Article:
Background: Our clinical impression derived from >95% follow-up of patients was that our wound infection rate was higher than the 1-10% reported in the literature. The purpose of this study was to determine the incidence and risk factors for wound infection in open bariatric surgery.
Methods: We queried our prospectively acquired bariatric surgery outcomes database, and retrospectively audited the charts of patients operated from April 1 to March 31, 2003. Risk categories were obtained using the National Nosocomial Infection Surveillance (NNIS) definitions and stratification. Expected site-specific rates were adjusted for duration of operation, degree of wound contamination, and underlying disease condition.
Results: 269 patients undergoing a standardized open Roux-en-Y gastric bypass were studied. The mean age (SD) was 39.5 (10.5) years and the mean BMI was 54.3 (9.9). Operating time averaged 63 (17) minutes, and length of stay was 4.1 (1.3) days. Based on NNIS categories 10.9 wound infections were expected, but 54 were observed, for a rate of 20%. Bacterial isolates included S. aureus (39%), alpha-hemolytic strep (26%), Enterococcus (16%), P.mirabilis (9%), and multiple other bacteria at 10%. Epidural analgesia and delayed antibiotic prophylaxis administration (after the incision was made) increased the odds of developing a wound infection, whereas gender, age, BMI, duration of surgery, and incidence of diabetes had no effect. There was a high correlation between wound infection and subsequent incisional hernia formation.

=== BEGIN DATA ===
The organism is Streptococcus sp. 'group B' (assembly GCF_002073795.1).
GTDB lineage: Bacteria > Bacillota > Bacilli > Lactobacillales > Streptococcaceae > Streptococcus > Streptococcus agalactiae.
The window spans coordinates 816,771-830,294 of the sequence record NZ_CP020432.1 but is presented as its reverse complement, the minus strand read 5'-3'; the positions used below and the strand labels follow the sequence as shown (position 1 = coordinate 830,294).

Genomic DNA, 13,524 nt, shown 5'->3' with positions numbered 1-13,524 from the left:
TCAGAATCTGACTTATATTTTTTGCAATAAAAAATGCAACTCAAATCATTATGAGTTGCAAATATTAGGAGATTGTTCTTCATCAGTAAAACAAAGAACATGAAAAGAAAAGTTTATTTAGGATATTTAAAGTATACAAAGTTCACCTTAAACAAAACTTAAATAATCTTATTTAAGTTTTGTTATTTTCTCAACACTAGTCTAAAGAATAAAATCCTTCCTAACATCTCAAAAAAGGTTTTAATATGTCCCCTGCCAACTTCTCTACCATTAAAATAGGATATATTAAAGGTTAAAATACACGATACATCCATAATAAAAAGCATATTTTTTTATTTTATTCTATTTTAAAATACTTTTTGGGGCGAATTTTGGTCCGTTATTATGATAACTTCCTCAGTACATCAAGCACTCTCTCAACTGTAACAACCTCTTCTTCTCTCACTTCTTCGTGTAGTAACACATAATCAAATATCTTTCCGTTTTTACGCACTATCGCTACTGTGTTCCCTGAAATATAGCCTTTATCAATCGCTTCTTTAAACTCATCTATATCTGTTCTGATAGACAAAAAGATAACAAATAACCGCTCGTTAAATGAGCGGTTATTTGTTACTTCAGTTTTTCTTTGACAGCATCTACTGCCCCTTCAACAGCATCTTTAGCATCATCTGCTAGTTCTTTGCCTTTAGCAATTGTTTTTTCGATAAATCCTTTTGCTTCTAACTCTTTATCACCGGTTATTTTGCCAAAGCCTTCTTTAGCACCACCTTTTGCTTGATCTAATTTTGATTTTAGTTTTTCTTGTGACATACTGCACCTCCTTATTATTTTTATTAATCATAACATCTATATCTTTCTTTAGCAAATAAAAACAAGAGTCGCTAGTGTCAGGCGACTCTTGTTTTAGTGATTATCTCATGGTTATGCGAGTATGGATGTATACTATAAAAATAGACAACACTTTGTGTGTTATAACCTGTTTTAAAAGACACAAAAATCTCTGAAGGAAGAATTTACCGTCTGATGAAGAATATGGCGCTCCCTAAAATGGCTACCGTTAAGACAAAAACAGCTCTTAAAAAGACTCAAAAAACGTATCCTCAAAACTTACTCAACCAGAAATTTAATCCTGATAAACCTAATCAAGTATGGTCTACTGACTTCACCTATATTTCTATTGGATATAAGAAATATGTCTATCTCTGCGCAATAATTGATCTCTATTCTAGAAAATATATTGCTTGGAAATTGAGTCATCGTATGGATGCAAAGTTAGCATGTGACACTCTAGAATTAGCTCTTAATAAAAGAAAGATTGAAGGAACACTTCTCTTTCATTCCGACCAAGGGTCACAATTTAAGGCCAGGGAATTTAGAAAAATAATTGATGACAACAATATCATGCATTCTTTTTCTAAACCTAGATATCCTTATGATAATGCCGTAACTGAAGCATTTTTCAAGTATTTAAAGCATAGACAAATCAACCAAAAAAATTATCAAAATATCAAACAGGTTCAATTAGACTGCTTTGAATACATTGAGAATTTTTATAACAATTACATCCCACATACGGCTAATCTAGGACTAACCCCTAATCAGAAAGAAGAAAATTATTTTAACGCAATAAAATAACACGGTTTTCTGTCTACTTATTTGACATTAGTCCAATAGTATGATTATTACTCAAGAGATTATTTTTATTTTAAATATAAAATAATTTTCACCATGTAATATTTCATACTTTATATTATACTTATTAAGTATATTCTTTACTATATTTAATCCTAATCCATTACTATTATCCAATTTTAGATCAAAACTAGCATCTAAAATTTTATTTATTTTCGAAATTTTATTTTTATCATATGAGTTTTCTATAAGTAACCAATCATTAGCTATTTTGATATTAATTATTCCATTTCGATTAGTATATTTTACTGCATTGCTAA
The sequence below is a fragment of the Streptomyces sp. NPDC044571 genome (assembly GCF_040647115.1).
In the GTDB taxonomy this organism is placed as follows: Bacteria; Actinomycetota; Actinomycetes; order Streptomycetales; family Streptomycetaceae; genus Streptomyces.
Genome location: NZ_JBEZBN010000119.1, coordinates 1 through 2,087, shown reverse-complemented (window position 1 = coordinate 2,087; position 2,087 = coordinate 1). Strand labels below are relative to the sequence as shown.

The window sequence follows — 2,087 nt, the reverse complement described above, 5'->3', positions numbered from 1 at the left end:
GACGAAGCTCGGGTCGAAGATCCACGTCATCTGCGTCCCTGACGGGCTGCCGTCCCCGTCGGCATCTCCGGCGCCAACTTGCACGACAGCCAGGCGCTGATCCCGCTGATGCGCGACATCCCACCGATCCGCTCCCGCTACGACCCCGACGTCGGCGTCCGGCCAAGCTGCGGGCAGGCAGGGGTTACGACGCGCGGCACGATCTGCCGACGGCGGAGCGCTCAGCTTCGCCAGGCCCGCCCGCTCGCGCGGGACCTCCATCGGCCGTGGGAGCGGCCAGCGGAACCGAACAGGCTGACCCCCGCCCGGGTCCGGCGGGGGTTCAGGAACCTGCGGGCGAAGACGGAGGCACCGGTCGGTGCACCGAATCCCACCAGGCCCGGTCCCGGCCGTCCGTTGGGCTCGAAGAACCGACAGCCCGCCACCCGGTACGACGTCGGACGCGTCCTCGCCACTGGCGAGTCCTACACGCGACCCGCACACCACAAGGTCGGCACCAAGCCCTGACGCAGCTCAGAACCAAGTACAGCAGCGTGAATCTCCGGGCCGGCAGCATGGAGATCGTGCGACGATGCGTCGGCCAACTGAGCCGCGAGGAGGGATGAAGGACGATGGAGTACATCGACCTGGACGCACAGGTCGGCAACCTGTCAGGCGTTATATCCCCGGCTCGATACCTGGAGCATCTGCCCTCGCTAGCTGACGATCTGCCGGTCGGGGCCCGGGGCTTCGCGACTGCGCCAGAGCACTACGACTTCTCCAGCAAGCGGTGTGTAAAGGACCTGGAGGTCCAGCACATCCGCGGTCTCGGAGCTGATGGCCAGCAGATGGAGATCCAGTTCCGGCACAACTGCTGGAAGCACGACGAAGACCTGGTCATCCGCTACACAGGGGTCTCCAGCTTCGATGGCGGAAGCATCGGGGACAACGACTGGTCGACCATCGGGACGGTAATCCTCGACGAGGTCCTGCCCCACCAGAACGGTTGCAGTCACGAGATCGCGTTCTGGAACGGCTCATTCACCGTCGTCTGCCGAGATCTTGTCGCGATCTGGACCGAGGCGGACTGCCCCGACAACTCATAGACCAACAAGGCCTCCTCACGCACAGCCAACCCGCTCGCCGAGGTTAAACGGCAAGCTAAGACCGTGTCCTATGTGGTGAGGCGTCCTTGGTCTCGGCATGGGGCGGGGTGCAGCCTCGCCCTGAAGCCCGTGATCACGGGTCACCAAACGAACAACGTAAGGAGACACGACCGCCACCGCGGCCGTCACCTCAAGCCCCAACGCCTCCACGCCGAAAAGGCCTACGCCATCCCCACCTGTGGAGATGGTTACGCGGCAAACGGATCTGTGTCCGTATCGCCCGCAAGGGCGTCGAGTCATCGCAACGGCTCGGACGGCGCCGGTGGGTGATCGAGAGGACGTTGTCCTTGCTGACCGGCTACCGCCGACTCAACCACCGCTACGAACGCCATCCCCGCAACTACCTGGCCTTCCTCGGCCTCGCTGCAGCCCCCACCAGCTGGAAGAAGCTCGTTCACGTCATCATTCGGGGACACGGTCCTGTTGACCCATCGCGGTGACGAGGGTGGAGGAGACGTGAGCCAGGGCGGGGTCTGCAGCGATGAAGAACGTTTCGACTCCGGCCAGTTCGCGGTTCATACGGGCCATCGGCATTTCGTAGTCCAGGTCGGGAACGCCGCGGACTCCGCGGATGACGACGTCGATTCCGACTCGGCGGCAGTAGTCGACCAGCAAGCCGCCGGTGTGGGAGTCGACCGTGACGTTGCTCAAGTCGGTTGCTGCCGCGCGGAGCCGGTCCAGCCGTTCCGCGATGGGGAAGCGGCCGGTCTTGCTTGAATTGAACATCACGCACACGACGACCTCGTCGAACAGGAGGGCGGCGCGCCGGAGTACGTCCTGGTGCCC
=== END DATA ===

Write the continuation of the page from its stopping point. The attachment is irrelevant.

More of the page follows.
Conclusion: The incidence of wound infections following open bariatric surgery is high, and the current recommendations for antibiotic prophylaxis are ineffective. As these infections carry significant morbidity, effective methods to prevent them are needed.